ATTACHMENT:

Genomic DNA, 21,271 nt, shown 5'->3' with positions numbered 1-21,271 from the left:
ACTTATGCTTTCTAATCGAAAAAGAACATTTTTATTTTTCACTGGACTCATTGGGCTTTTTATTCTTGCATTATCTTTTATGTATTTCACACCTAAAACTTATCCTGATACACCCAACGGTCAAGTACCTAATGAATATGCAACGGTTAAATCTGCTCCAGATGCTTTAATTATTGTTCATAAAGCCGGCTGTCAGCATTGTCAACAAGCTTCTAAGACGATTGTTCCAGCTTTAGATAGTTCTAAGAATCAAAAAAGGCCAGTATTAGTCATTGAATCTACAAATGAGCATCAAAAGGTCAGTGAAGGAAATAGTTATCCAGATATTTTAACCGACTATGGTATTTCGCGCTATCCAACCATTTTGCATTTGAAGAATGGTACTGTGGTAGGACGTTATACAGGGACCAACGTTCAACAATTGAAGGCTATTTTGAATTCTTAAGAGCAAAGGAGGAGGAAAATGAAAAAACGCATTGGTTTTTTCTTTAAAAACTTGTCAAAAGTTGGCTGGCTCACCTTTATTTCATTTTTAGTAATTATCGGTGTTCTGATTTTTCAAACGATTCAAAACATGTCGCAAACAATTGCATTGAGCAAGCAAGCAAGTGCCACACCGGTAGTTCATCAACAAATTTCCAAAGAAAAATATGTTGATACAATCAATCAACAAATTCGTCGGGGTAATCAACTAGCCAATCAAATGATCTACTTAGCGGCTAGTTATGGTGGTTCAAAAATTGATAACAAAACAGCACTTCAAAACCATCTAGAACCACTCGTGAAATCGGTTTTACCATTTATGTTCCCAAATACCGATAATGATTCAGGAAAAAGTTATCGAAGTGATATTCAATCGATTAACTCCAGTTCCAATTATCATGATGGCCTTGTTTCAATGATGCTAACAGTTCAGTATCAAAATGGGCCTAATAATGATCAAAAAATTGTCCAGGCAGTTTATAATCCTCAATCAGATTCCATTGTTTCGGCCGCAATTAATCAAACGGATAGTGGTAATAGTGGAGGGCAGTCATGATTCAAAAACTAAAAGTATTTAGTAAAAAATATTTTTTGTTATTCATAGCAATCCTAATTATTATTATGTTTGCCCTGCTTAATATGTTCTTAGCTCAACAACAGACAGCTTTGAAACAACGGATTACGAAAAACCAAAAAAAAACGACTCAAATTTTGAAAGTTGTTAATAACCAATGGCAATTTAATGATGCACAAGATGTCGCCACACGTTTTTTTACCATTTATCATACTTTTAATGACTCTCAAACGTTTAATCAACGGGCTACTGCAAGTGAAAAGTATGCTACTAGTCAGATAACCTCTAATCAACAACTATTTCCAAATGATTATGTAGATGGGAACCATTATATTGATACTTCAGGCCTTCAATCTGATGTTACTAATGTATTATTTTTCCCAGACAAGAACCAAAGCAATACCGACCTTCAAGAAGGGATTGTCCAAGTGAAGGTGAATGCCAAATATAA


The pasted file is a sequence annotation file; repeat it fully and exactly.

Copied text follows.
Genomic DNA, 21,271 nt, shown 5'->3' with positions numbered 1-21,271 from the left:
ACTTATGCTTTCTAATCGAAAAAGAACATTTTTATTTTTCACTGGACTCATTGGGCTTTTTATTCTTGCATTATCTTTTATGTATTTCACACCTAAAACTTATCCTGATACACCCAACGGTCAAGTACCTAATGAATATGCAACGGTTAAATCTGCTCCAGATGCTTTAATTATTGTTCATAAAGCCGGCTGTCAGCATTGTCAACAAGCTTCTAAGACGATTGTTCCAGCTTTAGATAGTTCTAAGAATCAAAAAAGGCCAGTATTAGTCATTGAATCTACAAATGAGCATCAAAAGGTCAGTGAAGGAAATAGTTATCCAGATATTTTAACCGACTATGGTATTTCGCGCTATCCAACCATTTTGCATTTGAAGAATGGTACTGTGGTAGGACGTTATACAGGGACCAACGTTCAACAATTGAAGGCTATTTTGAATTCTTAAGAGCAAAGGAGGAGGAAAATGAAAAAACGCATTGGTTTTTTCTTTAAAAACTTGTCAAAAGTTGGCTGGCTCACCTTTATTTCATTTTTAGTAATTATCGGTGTTCTGATTTTTCAAACGATTCAAAACATGTCGCAAACAATTGCATTGAGCAAGCAAGCAAGTGCCACACCGGTAGTTCATCAACAAATTTCCAAAGAAAAATATGTTGATACAATCAATCAACAAATTCGTCGGGGTAATCAACTAGCCAATCAAATGATCTACTTAGCGGCTAGTTATGGTGGTTCAAAAATTGATAACAAAACAGCACTTCAAAACCATCTAGAACCACTCGTGAAATCGGTTTTACCATTTATGTTCCCAAATACCGATAATGATTCAGGAAAAAGTTATCGAAGTGATATTCAATCGATTAACTCCAGTTCCAATTATCATGATGGCCTTGTTTCAATGATGCTAACAGTTCAGTATCAAAATGGGCCTAATAATGATCAAAAAATTGTCCAGGCAGTTTATAATCCTCAATCAGATTCCATTGTTTCGGCCGCAATTAATCAAACGGATAGTGGTAATAGTGGAGGGCAGTCATGATTCAAAAACTAAAAGTATTTAGTAAAAAATATTTTTTGTTATTCATAGCAATCCTAATTATTATTATGTTTGCCCTGCTTAATATGTTCTTAGCTCAACAACAGACAGCTTTGAAACAACGGATTACGAAAAACCAAAAAAAAACGACTCAAATTTTGAAAGTTGTTAATAACCAATGGCAATTTAATGATGCACAAGATGTCGCCACACGTTTTTTTACCATTTATCATACTTTTAATGACTCTCAAACGTTTAATCAACGGGCTACTGCAAGTGAAAAGTATGCTACTAGTCAGATAACCTCTAATCAACAACTATTTCCAAATGATTATGTAGATGGGAACCATTATATTGATACTTCAGGCCTTCAATCTGATGTTACTAATGTATTATTTTTCCCAGACAAGAACCAAAGCAATACCGACCTTCAAGAAGGGATTGTCCAAGTGAAGGTGAATGCCAAATATAA